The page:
Holland Evening Sentinel (Newspaper) - November 22, 1963, Holland, Michigan
FRIDAY, NOVEMBER 22, 1963
Study Drive To Retain Road Funds
LANSING (UPI)— a petition drive may be started to try and change Michigan's new constitution to retain earmarked funds for highways and keep an elective highway commissioner The Michigan Good Roads Federation wants its executive director. Don Potter, to “explore the procedures for initiating by petition a referendum or two referendums to accomplish this purpose ”
The action came at a meeting of the federation s board of directors Thursday.
Potter said the federation board, on a 19-11 vote, said it wanted to reserve gas and weight taxes for highway purposes only, which is specified as construction, maintenance, ad-; ministration and acquisiton of property.
The new constitution taking effect Jan I leaves to the legislature the defining of highway purposes A highway commissioner would be appointed by a bipartisan board, to be named by the governor, under the new document.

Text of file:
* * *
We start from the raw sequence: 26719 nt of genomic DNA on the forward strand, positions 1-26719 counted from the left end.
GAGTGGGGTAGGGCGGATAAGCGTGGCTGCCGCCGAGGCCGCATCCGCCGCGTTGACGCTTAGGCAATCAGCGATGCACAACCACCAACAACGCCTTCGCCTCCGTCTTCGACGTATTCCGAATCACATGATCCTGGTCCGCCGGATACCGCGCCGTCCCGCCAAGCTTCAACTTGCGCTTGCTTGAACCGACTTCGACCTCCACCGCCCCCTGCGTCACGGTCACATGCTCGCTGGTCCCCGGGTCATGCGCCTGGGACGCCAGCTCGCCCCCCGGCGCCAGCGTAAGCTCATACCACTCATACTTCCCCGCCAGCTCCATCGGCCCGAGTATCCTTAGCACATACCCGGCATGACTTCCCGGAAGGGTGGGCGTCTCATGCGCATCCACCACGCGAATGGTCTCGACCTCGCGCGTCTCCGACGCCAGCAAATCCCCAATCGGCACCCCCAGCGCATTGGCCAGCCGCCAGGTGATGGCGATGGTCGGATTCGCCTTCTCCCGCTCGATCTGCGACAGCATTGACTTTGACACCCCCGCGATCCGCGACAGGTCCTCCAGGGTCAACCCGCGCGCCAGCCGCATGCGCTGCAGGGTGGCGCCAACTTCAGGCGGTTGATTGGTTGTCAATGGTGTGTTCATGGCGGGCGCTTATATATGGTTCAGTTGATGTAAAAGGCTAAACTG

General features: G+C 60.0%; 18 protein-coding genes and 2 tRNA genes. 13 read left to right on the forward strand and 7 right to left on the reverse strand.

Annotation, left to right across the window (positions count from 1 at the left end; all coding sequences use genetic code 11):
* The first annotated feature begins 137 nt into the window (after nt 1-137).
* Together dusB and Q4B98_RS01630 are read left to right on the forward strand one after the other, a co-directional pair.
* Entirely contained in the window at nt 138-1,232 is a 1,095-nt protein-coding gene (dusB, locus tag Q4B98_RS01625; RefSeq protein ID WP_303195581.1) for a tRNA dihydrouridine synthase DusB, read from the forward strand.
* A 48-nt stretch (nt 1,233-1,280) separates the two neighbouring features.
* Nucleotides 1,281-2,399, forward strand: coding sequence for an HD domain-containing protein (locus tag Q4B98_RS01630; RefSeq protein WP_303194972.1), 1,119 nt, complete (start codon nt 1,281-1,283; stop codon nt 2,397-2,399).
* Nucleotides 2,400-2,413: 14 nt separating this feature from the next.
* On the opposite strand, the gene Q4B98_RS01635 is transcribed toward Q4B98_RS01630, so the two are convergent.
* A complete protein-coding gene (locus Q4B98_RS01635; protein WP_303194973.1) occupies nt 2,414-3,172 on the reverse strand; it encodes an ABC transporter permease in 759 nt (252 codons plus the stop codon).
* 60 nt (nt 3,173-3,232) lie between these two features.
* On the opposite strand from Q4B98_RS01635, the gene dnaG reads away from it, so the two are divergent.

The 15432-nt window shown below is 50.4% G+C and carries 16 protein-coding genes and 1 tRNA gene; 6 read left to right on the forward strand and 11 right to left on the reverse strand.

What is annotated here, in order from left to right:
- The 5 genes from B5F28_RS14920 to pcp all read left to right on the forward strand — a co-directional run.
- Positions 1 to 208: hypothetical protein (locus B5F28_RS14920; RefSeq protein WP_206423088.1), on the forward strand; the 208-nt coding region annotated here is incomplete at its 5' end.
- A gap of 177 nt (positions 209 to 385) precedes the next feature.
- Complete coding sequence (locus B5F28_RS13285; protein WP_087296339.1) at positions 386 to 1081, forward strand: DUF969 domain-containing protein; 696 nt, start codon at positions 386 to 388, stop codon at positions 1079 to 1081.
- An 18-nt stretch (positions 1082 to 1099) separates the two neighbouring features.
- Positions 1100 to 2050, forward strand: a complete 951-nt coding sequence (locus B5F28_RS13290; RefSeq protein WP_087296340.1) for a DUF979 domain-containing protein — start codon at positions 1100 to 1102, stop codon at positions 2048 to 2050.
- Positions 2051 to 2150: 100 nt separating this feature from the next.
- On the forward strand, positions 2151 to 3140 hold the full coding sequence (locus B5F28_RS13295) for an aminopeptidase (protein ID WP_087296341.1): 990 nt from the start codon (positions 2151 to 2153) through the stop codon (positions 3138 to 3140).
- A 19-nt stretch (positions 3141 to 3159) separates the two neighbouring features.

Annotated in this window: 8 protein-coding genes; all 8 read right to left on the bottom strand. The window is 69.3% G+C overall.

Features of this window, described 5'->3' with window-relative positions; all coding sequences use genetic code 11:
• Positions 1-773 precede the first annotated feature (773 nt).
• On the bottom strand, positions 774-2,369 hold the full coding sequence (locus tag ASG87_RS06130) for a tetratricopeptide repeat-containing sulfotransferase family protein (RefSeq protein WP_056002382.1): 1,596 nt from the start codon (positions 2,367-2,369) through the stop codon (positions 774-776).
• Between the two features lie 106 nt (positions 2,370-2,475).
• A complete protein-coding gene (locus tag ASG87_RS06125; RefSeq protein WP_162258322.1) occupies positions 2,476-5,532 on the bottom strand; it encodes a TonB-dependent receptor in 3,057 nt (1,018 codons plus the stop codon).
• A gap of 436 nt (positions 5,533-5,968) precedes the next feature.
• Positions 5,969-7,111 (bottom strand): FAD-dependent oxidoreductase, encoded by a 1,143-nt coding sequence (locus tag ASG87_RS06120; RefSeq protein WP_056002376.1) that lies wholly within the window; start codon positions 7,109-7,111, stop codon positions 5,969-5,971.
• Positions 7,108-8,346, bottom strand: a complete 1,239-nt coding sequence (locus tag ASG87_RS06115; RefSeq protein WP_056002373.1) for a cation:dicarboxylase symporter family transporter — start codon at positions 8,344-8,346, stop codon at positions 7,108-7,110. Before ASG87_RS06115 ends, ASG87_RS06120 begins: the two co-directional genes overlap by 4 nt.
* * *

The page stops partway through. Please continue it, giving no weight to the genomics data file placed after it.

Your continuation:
The federation fought these two portions of the constitution during the 1961-62 constitutional convention.
Potter said a decision was expected by Dec 15 on the proce dure to be followed and if finances were avilable for a petition drive to get the referendum on the ballot “In addition to the financial question, there is a legal problem,” he said “We do not yet know exactly how initiative referendum is to be conducted under the new constitution ”
Three members of the federation, holding ll votes on the board, opposed the proposed action These were the Associated Letroleum Industries of Michigan. Municipal League and County Road Association “They opposed it on a question of timing, rather than need,”
Potter said. “They felt we should wait until we see if highway funds were going to be raided by the legislature before we should initiate a change to prohibit the raiding ."
Potter estimated 360.000 signatures would be needed for a successful petition drive About 267,000 are required, he said, and the extras would be to cover the margin of error for disapproved signatures.